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Burn victim stunned after medical staff wrap blistered hand in freezer bag
Nicholas Robertson, 38, was taken to hospital after accidentally setting his arm ablaze with a cigarette after spilling lighter fluid on himself.
He was left stunned though when medical staff at the University Hospital of Wales in Cardiff, once they had treated the burn, used a plastic bag from the supermarket to keep it protected and sterile.
Stunned: Nursing staff at the University Hospital of Wales covered Nicholas Robertson's injury in a plastic bag from the supermarket
Commenting on the treatment, Mr Robertson said: 'Is this what the NHS has come to?
'I know there are Government cuts - but wrapping patients in Tesco freezer bags is not acceptable.
'You would expected proper burns bag which are sterilised and made for different limbs.'
Nursing staff had first coated his injury with a soothing jelly before wrapping it in the plastic bag which also has the words 'contents' and 'date' stamped on it.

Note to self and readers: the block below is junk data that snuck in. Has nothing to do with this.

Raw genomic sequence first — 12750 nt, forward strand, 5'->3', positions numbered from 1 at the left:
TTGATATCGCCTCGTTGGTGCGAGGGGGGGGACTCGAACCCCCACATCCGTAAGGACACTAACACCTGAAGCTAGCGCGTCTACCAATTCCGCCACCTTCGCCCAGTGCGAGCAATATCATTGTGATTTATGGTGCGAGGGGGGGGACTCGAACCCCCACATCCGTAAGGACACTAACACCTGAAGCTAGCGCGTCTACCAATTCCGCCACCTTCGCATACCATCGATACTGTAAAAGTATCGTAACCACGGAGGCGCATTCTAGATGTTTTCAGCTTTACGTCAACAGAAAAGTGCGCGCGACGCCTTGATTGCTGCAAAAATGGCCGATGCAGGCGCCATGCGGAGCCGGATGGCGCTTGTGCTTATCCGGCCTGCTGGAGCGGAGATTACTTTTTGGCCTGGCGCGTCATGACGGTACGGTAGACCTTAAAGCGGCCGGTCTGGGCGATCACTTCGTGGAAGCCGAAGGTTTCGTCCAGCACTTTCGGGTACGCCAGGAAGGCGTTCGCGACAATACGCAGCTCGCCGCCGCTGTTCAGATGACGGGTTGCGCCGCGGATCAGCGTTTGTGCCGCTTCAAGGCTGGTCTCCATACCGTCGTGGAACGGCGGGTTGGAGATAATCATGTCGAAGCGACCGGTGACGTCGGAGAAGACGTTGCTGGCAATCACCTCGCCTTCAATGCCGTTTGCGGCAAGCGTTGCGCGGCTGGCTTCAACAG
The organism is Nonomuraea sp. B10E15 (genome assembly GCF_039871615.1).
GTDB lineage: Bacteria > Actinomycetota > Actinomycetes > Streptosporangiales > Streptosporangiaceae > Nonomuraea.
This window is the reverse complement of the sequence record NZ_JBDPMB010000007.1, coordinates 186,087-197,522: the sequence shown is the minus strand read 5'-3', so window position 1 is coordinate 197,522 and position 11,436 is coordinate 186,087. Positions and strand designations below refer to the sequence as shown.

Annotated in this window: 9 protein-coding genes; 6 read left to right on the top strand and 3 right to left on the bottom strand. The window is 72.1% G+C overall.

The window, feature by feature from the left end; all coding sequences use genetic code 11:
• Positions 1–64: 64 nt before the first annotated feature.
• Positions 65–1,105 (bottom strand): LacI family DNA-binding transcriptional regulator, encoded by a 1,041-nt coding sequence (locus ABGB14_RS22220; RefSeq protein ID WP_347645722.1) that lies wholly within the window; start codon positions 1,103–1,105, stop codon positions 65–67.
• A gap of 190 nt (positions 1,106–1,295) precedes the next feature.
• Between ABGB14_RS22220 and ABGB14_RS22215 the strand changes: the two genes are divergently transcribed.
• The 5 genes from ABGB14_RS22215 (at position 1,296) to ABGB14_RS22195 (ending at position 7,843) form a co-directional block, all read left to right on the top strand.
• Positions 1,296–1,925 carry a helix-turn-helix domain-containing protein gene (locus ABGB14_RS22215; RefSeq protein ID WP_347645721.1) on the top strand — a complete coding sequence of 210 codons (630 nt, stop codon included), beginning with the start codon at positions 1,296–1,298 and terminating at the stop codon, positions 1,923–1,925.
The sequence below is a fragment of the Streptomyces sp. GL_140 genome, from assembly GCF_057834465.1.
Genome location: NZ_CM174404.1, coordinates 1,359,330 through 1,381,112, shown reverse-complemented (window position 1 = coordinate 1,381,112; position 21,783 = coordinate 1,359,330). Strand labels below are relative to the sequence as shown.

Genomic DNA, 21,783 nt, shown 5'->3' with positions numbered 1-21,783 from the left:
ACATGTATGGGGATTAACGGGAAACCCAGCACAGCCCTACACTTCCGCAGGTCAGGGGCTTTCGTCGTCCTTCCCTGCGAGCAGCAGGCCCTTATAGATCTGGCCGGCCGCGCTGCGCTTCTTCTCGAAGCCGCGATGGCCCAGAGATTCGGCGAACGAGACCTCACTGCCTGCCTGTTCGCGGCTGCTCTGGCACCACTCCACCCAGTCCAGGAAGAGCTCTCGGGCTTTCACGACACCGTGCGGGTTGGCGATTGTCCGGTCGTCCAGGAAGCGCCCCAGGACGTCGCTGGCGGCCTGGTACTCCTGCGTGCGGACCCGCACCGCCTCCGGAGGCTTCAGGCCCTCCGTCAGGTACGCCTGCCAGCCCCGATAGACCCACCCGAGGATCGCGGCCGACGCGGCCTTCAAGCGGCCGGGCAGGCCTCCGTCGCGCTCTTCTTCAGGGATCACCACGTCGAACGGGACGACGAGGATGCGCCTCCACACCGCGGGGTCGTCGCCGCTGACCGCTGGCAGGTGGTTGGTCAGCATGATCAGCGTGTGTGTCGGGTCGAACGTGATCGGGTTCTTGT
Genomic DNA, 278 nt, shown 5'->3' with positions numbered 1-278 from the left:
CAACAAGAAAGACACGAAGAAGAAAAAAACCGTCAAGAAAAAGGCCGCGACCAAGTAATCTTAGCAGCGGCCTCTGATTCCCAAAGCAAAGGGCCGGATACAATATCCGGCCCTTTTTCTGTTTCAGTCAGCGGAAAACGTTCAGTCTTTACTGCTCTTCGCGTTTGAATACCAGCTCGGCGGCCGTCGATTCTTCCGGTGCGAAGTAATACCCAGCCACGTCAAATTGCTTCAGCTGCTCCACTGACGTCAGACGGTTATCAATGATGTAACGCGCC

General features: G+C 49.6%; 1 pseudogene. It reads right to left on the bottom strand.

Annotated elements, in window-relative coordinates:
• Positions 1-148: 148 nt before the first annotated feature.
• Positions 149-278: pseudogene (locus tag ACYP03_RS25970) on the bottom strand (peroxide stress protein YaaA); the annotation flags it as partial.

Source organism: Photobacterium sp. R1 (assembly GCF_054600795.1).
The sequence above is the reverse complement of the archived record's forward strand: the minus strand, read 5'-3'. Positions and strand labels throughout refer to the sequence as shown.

Mr Robertson, from Roath in Cardiff, said he had later gone on a shopping trip and ended up in his local branch of Tesco where he showed checkout staff his branded dressing.
He said: 'The cashiers in Tesco were astonished - they couldn't believe it.
'They were joking that there is now wonder they have a shortage of plastic bags if they end up at the local hospital.'
He later returned to the Cardiff hospital for further treatment and questioned nurses about the Tesco bag taped to his hand.
'They backed me up. They told me: "Something needs to be said. You can't have patients walking out in Tesco bags,"' he said.
'They were not angry with me and certainly didn't treat me any differently. They were fine, very professional. It's the fact they had to resort to this.'
The University Hospital of Wales is now investigating why the supermarket bag was used to treat the injury.
Kesh Baboolal, director of acute university hospital services for Cardiff and Vale University Health Board, said: 'The accident and emergency unit uses sterilised plastic bags to help protect properly treated and bandaged injuries where appropriate.
'Any medical and surgical equipment including dressings are stored, and where necessary sterilised, and safe for use.
'The health board is investing in new hand-shaped sterile bags and phasing out the current supply.'
A spokesman for the hospital simply confirmed the bag used to treat Mr Robertson's burn had been 'sterilised'.
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